Inclusion for Special Education Students: Advantages and Benefits
Many school systems today tend toward inclusion, or incorporate students with disabilities into the general education classroom, because of the many benefits of inclusion. Although inclusion may not be for all students with disabilities, there are several advantages of inclusion to keep in mind.
One of the most obvious advantages of inclusion is the fact that students with disabilities can be integrated socially with their peers. They can create long-lasting friendships that would not be otherwise possible, and these friendships can give them the skills to navigate social relationships later on in life. Their peers can act as role models for social skills through their interactions with each other, whereas in a homogeneous classroom, their only role models would be students with disabilities who may lack the same social skills that they do. This is especially true for more severely disabled students who would be placed in a setting with students who have little or no social interaction. By learning in an inclusive classroom instead, they are exposed to non-disabled students interacting in a normal social manner.
Students with disabilities can also benefit academically in an inclusion setting. Of all of the benefits of inclusion, this one is perhaps most astounding. Many teachers and parents wonder whether students with disabilities would fare better academically in a classroom that was geared specifically towards them. In a well-designed inclusion classroom, however, the teacher uses inclusion strategies to help students succeed academically. Therefore, students encounter higher expectations – both from their peers and their teachers, as well as the positive academic role models of their non-disabled classmates.
Benefits for Students Without Disabilities
There are many advantages of inclusion for those students in an inclusion classroom who do not have disabilities as well. These students can also gain strong friendships that would have been impossible otherwise, as well as appreciation and acceptance for people who are different from them. The idea of “diversity,” rather than remaining an empty catchword, takes shape tangibly in the inclusion classroom. Non-disabled students learn how to work with students who have varying skills and abilities, which will help them in their futures. They can also learn how to help others achieve academic succeed and learn difficult information, a skill that can only improve their own academic performance and their ability to succeed later in life.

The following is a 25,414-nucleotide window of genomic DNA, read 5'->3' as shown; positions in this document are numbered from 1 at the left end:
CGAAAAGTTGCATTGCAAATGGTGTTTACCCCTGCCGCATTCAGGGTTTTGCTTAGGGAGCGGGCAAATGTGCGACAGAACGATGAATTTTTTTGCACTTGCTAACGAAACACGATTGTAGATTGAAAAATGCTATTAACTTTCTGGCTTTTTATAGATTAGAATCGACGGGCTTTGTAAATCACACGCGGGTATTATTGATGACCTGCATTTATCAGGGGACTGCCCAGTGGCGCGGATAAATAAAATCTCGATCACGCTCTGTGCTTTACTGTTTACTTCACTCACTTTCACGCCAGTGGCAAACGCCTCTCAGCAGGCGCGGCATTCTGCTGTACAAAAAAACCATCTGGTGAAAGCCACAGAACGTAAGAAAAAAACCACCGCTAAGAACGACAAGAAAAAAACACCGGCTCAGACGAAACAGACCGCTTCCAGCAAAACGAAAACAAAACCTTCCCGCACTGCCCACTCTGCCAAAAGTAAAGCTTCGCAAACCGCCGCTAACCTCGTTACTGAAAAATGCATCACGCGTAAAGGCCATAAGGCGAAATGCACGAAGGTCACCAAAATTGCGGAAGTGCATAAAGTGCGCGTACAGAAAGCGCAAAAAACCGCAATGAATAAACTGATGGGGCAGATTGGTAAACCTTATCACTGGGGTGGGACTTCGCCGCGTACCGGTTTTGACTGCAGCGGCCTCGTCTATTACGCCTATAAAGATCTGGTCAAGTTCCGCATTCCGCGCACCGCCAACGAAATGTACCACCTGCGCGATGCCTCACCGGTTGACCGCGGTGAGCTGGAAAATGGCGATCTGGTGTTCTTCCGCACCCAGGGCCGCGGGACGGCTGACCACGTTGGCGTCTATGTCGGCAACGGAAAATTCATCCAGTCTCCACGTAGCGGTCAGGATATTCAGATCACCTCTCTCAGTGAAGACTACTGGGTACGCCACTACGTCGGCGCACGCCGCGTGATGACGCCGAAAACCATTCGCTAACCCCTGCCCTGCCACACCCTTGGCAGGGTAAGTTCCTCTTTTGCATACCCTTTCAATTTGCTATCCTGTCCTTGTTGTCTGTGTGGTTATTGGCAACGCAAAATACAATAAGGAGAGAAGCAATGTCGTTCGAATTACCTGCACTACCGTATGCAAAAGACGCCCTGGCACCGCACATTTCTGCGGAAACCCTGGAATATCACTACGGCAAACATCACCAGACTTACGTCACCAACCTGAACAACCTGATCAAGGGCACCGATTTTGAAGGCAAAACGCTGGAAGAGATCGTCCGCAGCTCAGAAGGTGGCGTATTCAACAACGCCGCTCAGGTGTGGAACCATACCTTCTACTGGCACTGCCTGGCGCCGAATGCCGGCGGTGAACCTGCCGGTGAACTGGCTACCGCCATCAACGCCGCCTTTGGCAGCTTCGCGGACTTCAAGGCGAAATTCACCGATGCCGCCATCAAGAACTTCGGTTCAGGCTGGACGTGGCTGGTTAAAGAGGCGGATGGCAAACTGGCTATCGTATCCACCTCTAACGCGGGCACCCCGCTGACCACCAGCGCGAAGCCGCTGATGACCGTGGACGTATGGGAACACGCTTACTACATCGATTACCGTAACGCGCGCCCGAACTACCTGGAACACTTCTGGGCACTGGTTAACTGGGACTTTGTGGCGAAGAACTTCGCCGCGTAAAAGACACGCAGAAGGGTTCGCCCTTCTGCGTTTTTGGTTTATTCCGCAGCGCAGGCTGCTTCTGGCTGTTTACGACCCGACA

In addition to these basic benefits of inclusion, there are also several side benefits. The family of the disabled student benefits by being integrated more easily into the school’s society. This is especially true when the student is an only child whose parents may be unable to “fit in” to the community unless the student is placed in an inclusion setting.
In a broader sense, students who are taught in an inclusion setting are more likely to build a society that is accepting of differences and able to respect people from diverse backgrounds. Supporting inclusion classrooms may be the first step towards creating a more diverse workforce and world. The advantages of inclusion need to be weighed carefully against the possible disadvantages in specific situations.